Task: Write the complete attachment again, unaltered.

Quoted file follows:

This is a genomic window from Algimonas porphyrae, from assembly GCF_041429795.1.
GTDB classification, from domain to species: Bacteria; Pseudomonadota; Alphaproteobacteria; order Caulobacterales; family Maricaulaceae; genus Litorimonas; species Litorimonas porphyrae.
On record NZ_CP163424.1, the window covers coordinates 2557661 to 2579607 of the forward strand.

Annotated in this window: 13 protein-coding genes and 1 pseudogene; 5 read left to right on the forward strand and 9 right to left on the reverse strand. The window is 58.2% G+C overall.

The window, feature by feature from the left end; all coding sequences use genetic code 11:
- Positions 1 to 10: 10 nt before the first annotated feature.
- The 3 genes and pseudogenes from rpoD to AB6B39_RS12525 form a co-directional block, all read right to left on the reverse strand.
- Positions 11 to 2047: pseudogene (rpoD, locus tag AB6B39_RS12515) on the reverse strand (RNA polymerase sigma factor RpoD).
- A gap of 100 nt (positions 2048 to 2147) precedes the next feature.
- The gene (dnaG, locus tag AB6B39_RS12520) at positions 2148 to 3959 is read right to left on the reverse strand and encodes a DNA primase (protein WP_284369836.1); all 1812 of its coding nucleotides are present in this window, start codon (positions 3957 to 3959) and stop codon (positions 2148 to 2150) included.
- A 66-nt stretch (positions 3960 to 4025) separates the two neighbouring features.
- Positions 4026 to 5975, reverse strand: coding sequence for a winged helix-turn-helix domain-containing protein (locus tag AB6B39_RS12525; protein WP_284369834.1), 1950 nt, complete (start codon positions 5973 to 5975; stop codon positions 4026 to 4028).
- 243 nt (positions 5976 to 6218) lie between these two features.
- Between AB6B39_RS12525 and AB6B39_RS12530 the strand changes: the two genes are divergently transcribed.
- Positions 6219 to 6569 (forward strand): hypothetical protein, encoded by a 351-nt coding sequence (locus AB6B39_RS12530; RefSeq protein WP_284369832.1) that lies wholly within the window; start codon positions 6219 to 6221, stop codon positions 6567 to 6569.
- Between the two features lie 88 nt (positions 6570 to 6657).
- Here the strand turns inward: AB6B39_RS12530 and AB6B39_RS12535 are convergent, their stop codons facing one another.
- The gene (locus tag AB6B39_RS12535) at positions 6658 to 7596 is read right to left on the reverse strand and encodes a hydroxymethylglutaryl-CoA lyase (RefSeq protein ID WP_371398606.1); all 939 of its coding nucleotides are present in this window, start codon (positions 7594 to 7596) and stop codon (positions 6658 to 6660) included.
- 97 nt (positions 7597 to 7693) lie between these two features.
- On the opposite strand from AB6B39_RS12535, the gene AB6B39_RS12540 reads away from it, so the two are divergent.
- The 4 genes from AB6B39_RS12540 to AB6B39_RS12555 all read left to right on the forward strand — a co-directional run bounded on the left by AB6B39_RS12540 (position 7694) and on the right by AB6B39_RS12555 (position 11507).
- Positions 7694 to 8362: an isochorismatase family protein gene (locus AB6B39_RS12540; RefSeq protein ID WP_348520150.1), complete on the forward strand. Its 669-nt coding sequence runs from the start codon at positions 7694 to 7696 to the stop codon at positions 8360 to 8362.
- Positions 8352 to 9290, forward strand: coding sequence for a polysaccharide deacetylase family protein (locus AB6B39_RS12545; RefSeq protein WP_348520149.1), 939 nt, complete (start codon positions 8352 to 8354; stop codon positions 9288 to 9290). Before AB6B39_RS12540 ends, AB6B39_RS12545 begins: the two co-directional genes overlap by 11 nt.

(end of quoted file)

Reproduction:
This is a genomic window from Algimonas porphyrae, from assembly GCF_041429795.1.
GTDB classification, from domain to species: Bacteria; Pseudomonadota; Alphaproteobacteria; order Caulobacterales; family Maricaulaceae; genus Litorimonas; species Litorimonas porphyrae.
On record NZ_CP163424.1, the window covers coordinates 2557661 to 2579607 of the forward strand.

Annotated in this window: 13 protein-coding genes and 1 pseudogene; 5 read left to right on the forward strand and 9 right to left on the reverse strand. The window is 58.2% G+C overall.

The window, feature by feature from the left end; all coding sequences use genetic code 11:
- Positions 1 to 10: 10 nt before the first annotated feature.
- The 3 genes and pseudogenes from rpoD to AB6B39_RS12525 form a co-directional block, all read right to left on the reverse strand.
- Positions 11 to 2047: pseudogene (rpoD, locus tag AB6B39_RS12515) on the reverse strand (RNA polymerase sigma factor RpoD).
- A gap of 100 nt (positions 2048 to 2147) precedes the next feature.
- The gene (dnaG, locus tag AB6B39_RS12520) at positions 2148 to 3959 is read right to left on the reverse strand and encodes a DNA primase (protein WP_284369836.1); all 1812 of its coding nucleotides are present in this window, start codon (positions 3957 to 3959) and stop codon (positions 2148 to 2150) included.
- A 66-nt stretch (positions 3960 to 4025) separates the two neighbouring features.
- Positions 4026 to 5975, reverse strand: coding sequence for a winged helix-turn-helix domain-containing protein (locus tag AB6B39_RS12525; protein WP_284369834.1), 1950 nt, complete (start codon positions 5973 to 5975; stop codon positions 4026 to 4028).
- 243 nt (positions 5976 to 6218) lie between these two features.
- Between AB6B39_RS12525 and AB6B39_RS12530 the strand changes: the two genes are divergently transcribed.
- Positions 6219 to 6569 (forward strand): hypothetical protein, encoded by a 351-nt coding sequence (locus AB6B39_RS12530; RefSeq protein WP_284369832.1) that lies wholly within the window; start codon positions 6219 to 6221, stop codon positions 6567 to 6569.
- Between the two features lie 88 nt (positions 6570 to 6657).
- Here the strand turns inward: AB6B39_RS12530 and AB6B39_RS12535 are convergent, their stop codons facing one another.
- The gene (locus tag AB6B39_RS12535) at positions 6658 to 7596 is read right to left on the reverse strand and encodes a hydroxymethylglutaryl-CoA lyase (RefSeq protein ID WP_371398606.1); all 939 of its coding nucleotides are present in this window, start codon (positions 7594 to 7596) and stop codon (positions 6658 to 6660) included.
- 97 nt (positions 7597 to 7693) lie between these two features.
- On the opposite strand from AB6B39_RS12535, the gene AB6B39_RS12540 reads away from it, so the two are divergent.
- The 4 genes from AB6B39_RS12540 to AB6B39_RS12555 all read left to right on the forward strand — a co-directional run bounded on the left by AB6B39_RS12540 (position 7694) and on the right by AB6B39_RS12555 (position 11507).
- Positions 7694 to 8362: an isochorismatase family protein gene (locus AB6B39_RS12540; RefSeq protein ID WP_348520150.1), complete on the forward strand. Its 669-nt coding sequence runs from the start codon at positions 7694 to 7696 to the stop codon at positions 8360 to 8362.
- Positions 8352 to 9290, forward strand: coding sequence for a polysaccharide deacetylase family protein (locus AB6B39_RS12545; RefSeq protein WP_348520149.1), 939 nt, complete (start codon positions 8352 to 8354; stop codon positions 9288 to 9290). Before AB6B39_RS12540 ends, AB6B39_RS12545 begins: the two co-directional genes overlap by 11 nt.